Dealing with the counter-Bradley effect
Once again: It’s the economy, stupid.
As we have seen before and as we were reminded again last week, it’s nearly impossible for an incumbent party to stay in office during an economic meltdown. While it would be nice to read the election as a repudiation of the gut-based moral politics that have taken up residency at the White House, it’s more than likely that the outcome was simply a reflection of the obvious — in the face of crisis and looming depression, people took the radical step of voting according to their economic interests rather than their social values. In the parlance of Thomas Frank, it appears that the problem with Kansas can be most effectively addressed through a market crash. Among the many lessons learned in the aftermath of last October, one political truism gained renewed relevance: When it becomes impossible to sustain a traditional middle-class lifestyle, alternate lifestyles and ideologies suddenly seem a lot less threatening. Abortion becomes less urgent than paying a mortgage, and gas prices take precedent over the gay couple next door who want to get married. Mutatis mutandis, and the electoral map fades to blue. But I’m brutally oversimplifying. After all, Kansas did go to McCain by 53%.
In any event, the role of the economy in the election can’t be overstated, and not just in ways related to finances. If Obama’s victory can be attributed to factors outside of his control — economic depression, a standing president with approval ratings lower than Ahmadinejad’s — then how are the logistics of his win going to square with the expectations of his presidency? In other words, if the election was swung by people who didn’t buy into Obamamania and the rhetoric of progress, then to what extent will he truly be able to legislate over social issues? While we’ve all grown accustomed to the current administration’s tendency to legislate by imaginary moral mandate, Obama’s election raises a new question — is it possible for him to be everybody’s president when some of his supporters represent positions antithetical to his?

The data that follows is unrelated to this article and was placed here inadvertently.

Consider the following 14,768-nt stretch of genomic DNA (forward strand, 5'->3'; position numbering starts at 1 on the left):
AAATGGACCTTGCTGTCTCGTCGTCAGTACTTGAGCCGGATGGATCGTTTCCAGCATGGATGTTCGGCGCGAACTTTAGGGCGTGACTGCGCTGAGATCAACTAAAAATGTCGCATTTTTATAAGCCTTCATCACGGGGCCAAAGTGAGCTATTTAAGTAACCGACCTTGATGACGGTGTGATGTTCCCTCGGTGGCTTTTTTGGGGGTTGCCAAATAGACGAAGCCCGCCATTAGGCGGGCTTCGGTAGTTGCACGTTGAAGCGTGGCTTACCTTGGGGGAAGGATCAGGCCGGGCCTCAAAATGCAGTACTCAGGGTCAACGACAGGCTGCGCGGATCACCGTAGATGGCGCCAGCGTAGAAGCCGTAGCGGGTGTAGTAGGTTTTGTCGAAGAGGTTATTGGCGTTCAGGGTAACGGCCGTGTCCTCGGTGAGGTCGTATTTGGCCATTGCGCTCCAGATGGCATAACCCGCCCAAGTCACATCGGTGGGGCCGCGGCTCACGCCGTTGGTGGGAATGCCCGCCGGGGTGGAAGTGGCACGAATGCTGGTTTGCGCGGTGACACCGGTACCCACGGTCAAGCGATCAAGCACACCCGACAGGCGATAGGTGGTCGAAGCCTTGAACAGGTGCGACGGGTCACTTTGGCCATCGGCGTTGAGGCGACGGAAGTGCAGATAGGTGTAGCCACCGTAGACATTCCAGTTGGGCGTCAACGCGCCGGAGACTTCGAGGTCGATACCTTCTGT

In the days leading up to the election, one of the hot topics in political analysis was the potential threat of the Bradley effect, the phenomenon in which voters declare themselves favorable to a candidate they ultimately vote against in order to not appear racist to pollsters. The effect is named after California gubernatorial candidate Tom Bradley, who earned his place in history after losing the governorship in spite of exit polls indicating he would win by a landslide. While Obama largely escaped the mythical consequences of the Bradley effect, as Judith Butler observes in an essay on Indybay, his victory summoned something different and equally unnerving: the counter Bradley-effect.